"It was just a week that was very unpredictable," sighed California Independent System Operator spokesperson Stephanie McCorkle. "Just when we thought we knew which way temperatures were going to go, it changed." The hot weather lasted longer and produced record high temperatures for so early in the season, she said. "Mother Nature just didn't show us mercy until [Wednesday] afternoon."
Along the way, Californians endured two days of Stage Three rotating outages and a full slate of Stage Two alerts, signaling the first crisis of what is expected to be a continuing spring/summer emergency.
Cal-ISO got a rude surprise Monday morning, when British Columbia Hydro's PowerEx affiliate cut back nearly 1,000 MW of energy that had been scheduled into California because the Department of Water Resources had nearly reached its credit limit for energy purchase made over the weekend. The state agency quickly wired a payment, and PowerEx resumed sales just in time for Cal-ISO to avert rotating outages at noon.
It was still touch-and-go the rest of the day, and Cal-ISO requested that utilities pull in whatever load-shedding they could. By about 3:30 pm Monday, Cal-ISO thought it was out of the woods and allowed all interruptible blocks to resume service. However, the resulting spike in power use along with a cresting wave of record high temperatures sent the state over the edge, and 300 MW of rotating outage blocks were effected beginning 4:15 pm through about 6 pm.
Tuesday's Stage Three event was triggered by transmission line problems out of BC rather than financial concerns. The net effect was the same with a loss of between 600 MW and 1,000 MW flowing south on the intertie. The weather was still hot-well over 100 degrees in the desert and Southwest-and consumers turned to air conditioning early in the day.
Calls for conservation, use of voluntary curtailments and-beginning at 3:15 pm another Stage Three declaration requiring 400 MW of load cuts- helped Cal-ISO meet load. The final peak figure of 34,048 MW Tuesday came in well below the 35,861 MW forecast, but that included the rotating outages and customer curtailments, so Cal-ISO was not boasting.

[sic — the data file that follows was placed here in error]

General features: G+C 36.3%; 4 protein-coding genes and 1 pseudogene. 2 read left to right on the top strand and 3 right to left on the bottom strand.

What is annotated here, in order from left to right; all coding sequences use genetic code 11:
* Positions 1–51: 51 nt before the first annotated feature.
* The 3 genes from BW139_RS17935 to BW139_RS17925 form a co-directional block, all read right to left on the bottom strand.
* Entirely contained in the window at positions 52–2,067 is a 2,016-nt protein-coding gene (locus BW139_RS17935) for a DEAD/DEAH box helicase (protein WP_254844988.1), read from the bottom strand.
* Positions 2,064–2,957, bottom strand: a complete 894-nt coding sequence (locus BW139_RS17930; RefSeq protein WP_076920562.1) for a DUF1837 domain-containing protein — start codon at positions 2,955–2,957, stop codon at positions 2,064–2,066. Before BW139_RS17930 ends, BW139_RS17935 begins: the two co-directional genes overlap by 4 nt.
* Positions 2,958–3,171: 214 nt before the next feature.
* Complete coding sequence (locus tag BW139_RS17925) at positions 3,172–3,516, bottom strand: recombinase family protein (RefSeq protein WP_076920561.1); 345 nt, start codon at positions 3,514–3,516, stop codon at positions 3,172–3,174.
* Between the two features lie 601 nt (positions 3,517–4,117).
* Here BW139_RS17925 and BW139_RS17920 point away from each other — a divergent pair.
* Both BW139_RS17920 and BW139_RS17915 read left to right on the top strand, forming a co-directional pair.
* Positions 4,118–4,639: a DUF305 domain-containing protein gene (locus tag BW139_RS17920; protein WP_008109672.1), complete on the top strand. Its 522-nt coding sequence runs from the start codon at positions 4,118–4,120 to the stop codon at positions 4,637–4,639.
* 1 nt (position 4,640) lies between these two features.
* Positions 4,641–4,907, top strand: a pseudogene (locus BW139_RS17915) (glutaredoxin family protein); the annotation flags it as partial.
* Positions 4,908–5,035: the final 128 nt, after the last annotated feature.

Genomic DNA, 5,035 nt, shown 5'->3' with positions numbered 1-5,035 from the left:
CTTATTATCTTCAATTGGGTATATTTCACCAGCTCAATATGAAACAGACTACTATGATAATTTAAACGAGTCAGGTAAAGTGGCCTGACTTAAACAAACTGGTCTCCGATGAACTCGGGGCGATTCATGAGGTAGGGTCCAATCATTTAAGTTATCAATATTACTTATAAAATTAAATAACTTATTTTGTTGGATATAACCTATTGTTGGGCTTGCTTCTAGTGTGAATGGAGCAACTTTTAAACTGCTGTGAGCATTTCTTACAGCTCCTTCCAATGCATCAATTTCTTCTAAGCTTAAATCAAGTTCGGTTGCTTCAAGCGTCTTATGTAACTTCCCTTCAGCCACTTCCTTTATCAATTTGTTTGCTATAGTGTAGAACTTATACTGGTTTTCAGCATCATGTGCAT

Things got a little easier on Wednesday and Thursday, as peak loads came in under revised forecasts and the worst the situation got was Stage Two status.
Compounding the week's resource squeeze were the continuing outages of nearly 13,000 MW of generation, including units at all three major Western nuclear power facilities, plus a scheduled reduction in output from the Columbia Generating Station in Washington. Some big units lost during the week included a 700 MW Pittsburg No. 7 and a 245 MW curtailment at Moss Landing No. 7, although the 337 MW El Segundo No. 3 was able to get back on line midweek.
Pacific Gas & Electric also reported that nearly all of its qualifying facility power was back in operation this week, with just 109 MW out of 2,500 MW of QF projects still out for economic reasons.
The first seasonal test of a revamped customer curtailment program managed to recruit between 800 MW and 900 MW of voluntary cutbacks, mainly in Southern California Edison territory. That was a welcome response given that curtailment program participation had dropped substantially because customers had been called too many times early in the year, and regulators temporarily had suspended penalties for noncompliance prior to revamping the programs. During the past Stage Three in mid-March, utilities could muster only 200 MW to 300 MW of voluntary cuts, and the latest word on program participation indicates at least 30 percent attrition from last year.
There was no tally of a price tag for the emergency week, but at its worst, the state had to pay as much as $1,900/MWh for real-time energy, said Oscar Hidalgo, spokesperson for the Department of Water Resources. On Wednesday, DWR had to buy 168 MWh at that top price-more than three times the high prescheduled price in Western markets-and kissed $319,000 goodbye [A. O'D.].